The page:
Both Rwanda and Kenya have ratified the Convention on the Elimination of All Forms of Discrimination Against Women. The Convention has been described as the international bill of rights for women. It defines what constitutes discrimination against women and sets up an agenda for national action to end such discrimination. By ratifying the Convention, both Kenya and Rwanda commit to undertake measures to end discrimination against women. These include incorporating the principle of equality of men and women in their legal system and ensuring the elimination of all acts of discrimination against women by persons, organisations or enterprises. Both countries have also ratified the Universal Declaration of Human Rights, the International Covenant on Economic, Social and Cultural Rights and the International Covenant on Civil and Political Rights which all contain non-discriminatory and equality clauses.
But discrimination against women is persistent despite the ratification. In Kenya for instance, only 29% of those earning a formal wage throughout the country are women. This leaves a huge percentage of women to work in the informal sector without any federal support. And in Rwanda, inheritance practices still discriminate against women. Women who are widowed, divorced, or separated in some cases still have no ownership rights to marital property.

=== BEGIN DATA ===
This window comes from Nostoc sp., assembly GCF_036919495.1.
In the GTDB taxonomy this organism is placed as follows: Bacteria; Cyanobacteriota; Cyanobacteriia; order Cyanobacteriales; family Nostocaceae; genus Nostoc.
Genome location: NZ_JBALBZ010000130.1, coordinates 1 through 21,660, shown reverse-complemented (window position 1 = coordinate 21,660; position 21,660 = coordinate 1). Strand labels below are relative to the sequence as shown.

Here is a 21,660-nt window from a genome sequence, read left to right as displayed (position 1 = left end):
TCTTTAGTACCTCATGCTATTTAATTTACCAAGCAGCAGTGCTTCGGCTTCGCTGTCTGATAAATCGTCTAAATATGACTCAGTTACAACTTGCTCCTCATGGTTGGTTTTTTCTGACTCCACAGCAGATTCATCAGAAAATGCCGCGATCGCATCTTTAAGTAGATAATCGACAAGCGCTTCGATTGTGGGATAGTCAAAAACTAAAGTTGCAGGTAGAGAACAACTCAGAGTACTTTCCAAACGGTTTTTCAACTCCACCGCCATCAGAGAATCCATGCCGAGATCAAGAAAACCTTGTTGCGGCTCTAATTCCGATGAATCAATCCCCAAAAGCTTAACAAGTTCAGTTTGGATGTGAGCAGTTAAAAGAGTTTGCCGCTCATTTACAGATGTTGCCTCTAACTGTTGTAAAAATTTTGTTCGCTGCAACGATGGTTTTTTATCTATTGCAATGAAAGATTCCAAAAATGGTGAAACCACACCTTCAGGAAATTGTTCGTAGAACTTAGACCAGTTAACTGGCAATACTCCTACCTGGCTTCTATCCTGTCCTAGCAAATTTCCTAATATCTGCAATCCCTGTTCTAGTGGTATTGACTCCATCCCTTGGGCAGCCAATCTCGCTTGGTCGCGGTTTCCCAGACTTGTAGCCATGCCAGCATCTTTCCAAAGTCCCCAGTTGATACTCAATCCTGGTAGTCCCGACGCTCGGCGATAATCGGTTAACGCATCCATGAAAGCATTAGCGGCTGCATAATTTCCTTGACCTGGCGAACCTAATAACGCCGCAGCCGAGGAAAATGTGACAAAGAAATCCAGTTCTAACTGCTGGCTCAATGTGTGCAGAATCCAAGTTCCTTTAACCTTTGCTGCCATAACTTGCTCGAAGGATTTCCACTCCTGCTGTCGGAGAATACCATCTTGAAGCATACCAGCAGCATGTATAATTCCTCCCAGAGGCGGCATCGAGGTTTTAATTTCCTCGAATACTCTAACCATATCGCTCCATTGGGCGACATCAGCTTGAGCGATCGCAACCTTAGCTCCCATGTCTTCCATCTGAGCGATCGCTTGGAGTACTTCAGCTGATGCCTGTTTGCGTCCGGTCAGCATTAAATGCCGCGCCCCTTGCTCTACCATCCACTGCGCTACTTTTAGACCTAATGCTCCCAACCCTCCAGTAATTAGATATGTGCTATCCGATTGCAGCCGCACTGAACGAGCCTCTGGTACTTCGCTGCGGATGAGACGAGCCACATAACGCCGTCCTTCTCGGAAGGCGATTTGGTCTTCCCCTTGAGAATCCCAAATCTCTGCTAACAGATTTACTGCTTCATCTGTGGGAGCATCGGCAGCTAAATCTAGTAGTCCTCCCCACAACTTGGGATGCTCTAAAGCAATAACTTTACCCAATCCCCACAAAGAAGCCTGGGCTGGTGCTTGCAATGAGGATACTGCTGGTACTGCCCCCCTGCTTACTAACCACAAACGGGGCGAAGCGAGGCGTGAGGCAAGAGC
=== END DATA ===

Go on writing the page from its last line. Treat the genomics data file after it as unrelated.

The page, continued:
One of the ways to ensure that progressive laws are implemented is to set up bodies dedicated to monitoring the enforcement of those laws. The National Council of Women is established under Article 187 of the Constitution of Rwanda. It is mandated to work towards a society where women as well as men enjoy equal rights and opportunities. It does this by, among other ways, advocating for gender equality through the progressive interpretation and application of the provisions of the Constitution of Rwanda.
The Gender Monitoring Office is established under Article 185 of the Constitution of Rwanda and is tasked with monitoring and supervising compliance with the country’s commitment to gender equality. It also submits to various organs recommendations relating to the programme for the promotion of gender equality and complementarity for national development.